Among CAs there are a few different types to choose from.

  1. CACert
    Community run effort based on a web of trust. People join the WoT by meeting with others already in the WoT (called "assurers") and exchanging forms of ID and filling out paperwork that is kept by the assurer. Each time you do this you earn points and once you have enough points you can use the website to authenticate domains and issue SSL certificates. CAcert is working to get their CA cert installed in web browsers by default, but in most cases it isn't yet. There are quite a few sites, especially FOSS sites, using CAcert certificates, so at least when the user has to add the CA cert by hand, it will enable lots of sites.
    PROS: gives you more control, saves time with lots of domains/certs
    CONS: users won't have the CA cert installed by default, requiring a one time effort by each user to support all CAcert signed certs.
    COST: free

  2. Commercial CAs
    There are many companies that sell services as a CA. They work to establish themselves as a trustworthy CA, get their CA certs included in the major browsers, and establish processes to assure the validity of the certs they are signing. To get them to sign a cert, you need to prove to them that you are who you say you are, using methods like having a notary public do an ID check, faxing documents, etc. Some have various levels of certification depending on the amount of process you go through. It's not clear what the higher levels buy you though, as most end users will probably accept all levels. One thing that it gets you is insurance that if the CA messes up and issues certs to someone who isn't who they claim to be, there is some sort of damage protection (not sure how that works). While the higher levels do provide more assurance that the cert is legit and insurance, it seem mostly like selling reassurance to customers with lots of money.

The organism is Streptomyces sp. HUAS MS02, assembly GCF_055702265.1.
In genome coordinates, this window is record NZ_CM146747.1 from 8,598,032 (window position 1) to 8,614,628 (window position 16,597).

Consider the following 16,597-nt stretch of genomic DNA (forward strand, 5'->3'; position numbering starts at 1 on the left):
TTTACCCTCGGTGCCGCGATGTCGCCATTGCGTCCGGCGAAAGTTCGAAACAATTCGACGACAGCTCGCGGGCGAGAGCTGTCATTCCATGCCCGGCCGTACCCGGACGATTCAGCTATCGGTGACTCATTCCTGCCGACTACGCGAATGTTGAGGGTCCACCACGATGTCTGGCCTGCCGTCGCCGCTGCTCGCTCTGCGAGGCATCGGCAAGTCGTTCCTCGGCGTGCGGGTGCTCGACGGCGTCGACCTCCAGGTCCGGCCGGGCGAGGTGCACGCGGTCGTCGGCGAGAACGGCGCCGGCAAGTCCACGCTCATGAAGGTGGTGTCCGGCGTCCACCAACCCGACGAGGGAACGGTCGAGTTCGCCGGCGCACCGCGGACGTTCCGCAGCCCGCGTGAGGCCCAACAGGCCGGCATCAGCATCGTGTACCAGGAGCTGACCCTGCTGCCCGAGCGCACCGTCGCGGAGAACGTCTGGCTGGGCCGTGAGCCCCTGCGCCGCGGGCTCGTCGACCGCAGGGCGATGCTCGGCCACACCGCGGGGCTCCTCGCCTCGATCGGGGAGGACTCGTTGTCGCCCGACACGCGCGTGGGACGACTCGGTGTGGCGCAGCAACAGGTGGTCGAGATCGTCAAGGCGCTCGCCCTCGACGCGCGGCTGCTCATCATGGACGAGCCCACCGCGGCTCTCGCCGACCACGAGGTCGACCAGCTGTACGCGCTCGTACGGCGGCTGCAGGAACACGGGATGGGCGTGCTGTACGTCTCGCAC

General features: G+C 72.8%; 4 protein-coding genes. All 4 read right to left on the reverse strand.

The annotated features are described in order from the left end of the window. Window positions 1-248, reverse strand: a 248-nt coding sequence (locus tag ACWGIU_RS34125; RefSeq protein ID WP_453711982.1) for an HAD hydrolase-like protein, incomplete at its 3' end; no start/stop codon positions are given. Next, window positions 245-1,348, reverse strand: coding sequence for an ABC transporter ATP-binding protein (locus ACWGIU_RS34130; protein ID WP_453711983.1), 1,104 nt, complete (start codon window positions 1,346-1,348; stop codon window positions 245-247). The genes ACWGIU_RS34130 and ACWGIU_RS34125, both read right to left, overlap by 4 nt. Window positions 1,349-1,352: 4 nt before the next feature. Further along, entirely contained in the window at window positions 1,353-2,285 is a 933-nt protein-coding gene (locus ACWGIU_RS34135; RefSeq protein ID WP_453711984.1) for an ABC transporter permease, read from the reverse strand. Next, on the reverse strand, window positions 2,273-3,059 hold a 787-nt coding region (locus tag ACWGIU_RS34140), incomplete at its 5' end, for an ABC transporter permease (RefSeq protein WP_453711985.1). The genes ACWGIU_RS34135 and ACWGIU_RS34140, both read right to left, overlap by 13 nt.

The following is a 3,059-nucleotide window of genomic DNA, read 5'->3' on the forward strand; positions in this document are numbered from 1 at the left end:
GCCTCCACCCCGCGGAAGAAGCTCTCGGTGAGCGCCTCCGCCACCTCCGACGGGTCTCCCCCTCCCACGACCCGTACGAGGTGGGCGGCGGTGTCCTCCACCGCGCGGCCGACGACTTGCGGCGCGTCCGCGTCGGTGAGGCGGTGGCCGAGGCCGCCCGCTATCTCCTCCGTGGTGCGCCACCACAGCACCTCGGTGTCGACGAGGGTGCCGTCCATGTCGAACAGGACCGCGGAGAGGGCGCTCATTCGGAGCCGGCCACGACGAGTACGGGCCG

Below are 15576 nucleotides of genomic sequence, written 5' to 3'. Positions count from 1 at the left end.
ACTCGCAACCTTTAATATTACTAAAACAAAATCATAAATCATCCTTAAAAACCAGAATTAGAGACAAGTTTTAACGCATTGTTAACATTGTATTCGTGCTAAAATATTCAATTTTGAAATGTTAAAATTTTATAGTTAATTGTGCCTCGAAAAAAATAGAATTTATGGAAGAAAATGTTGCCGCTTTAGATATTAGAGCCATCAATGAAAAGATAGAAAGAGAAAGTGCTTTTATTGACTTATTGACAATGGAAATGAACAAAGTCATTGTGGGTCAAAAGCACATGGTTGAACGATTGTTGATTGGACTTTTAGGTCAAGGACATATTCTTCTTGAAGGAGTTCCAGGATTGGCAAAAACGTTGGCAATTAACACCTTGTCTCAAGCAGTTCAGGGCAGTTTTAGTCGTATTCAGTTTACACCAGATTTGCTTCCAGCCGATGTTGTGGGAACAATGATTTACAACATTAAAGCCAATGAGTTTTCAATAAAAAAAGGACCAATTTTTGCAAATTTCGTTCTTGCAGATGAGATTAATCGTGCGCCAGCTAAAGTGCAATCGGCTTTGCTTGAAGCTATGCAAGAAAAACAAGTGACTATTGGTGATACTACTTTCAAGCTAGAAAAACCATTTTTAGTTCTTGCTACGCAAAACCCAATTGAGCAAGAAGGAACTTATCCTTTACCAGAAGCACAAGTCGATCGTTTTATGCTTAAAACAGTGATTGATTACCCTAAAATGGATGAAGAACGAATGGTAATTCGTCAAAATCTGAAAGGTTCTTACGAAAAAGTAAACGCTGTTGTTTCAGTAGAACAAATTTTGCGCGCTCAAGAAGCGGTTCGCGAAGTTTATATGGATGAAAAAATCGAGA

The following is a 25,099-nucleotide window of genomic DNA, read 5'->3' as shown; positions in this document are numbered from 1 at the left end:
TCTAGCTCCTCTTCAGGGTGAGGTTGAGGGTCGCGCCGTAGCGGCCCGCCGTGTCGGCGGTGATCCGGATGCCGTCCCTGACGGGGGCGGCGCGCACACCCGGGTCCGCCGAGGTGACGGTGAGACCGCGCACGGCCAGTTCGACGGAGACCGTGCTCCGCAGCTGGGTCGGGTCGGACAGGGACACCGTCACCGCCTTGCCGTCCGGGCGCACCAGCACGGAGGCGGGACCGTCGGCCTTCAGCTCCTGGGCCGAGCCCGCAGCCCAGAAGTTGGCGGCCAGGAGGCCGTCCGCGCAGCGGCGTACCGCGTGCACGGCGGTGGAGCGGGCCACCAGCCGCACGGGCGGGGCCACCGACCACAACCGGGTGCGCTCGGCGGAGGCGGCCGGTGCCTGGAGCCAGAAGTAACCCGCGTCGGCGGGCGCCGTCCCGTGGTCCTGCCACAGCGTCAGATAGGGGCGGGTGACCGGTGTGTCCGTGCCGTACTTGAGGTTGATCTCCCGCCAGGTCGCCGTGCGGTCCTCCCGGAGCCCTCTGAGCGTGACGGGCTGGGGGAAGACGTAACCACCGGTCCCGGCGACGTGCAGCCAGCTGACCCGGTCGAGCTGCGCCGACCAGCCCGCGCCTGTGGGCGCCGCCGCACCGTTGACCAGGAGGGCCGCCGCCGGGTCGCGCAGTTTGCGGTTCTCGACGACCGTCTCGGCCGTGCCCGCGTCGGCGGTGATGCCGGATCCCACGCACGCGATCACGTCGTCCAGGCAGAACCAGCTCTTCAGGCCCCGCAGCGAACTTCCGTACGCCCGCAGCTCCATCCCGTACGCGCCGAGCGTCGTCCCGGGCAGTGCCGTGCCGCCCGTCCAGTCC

PROS: the easiest for user
    CONS: costs money, requires more effort
    COST: GoDaddy is currently $18-$400/year, Verisign is $400-1500/year, depending on the level of cert you buy

  3. Establish your own CA
    You can setup your own CA to sign certs. Because you aren't a know CA, the user would need a way to trust your CA cert before they add it into their browser (see the trust methods above). This only offers an advantage over not using a CA at all if the user will encounter several certs from you. For example, many large companies run their own internal CA for internal websites rather than pay for 3rd party certs.
    PROS: free, gives you control
    CONS: users won't have the CA cert installed by default, requiring a one time effort by each user to support all the certs signed by that CA

  4. Don't use a CA, used a self-signed cert
    For testing or your own simple purposes you can also just used a "self-signed" certificate. End user software (browser, MUA, irc, etc) that encounters such a cert is likely to issue a warning that it's a self-signed cert, but if you're using something like the first trust method above then you probably don't care. PROS: free, easy
    CONS: user has to find a way to trust that cert

Making a choice

Your choice of CA will probably depend on the tech savviness, type and level of trust required by your users, and the amount of control you have over your users' computing environment. For example

Matt Taggart <>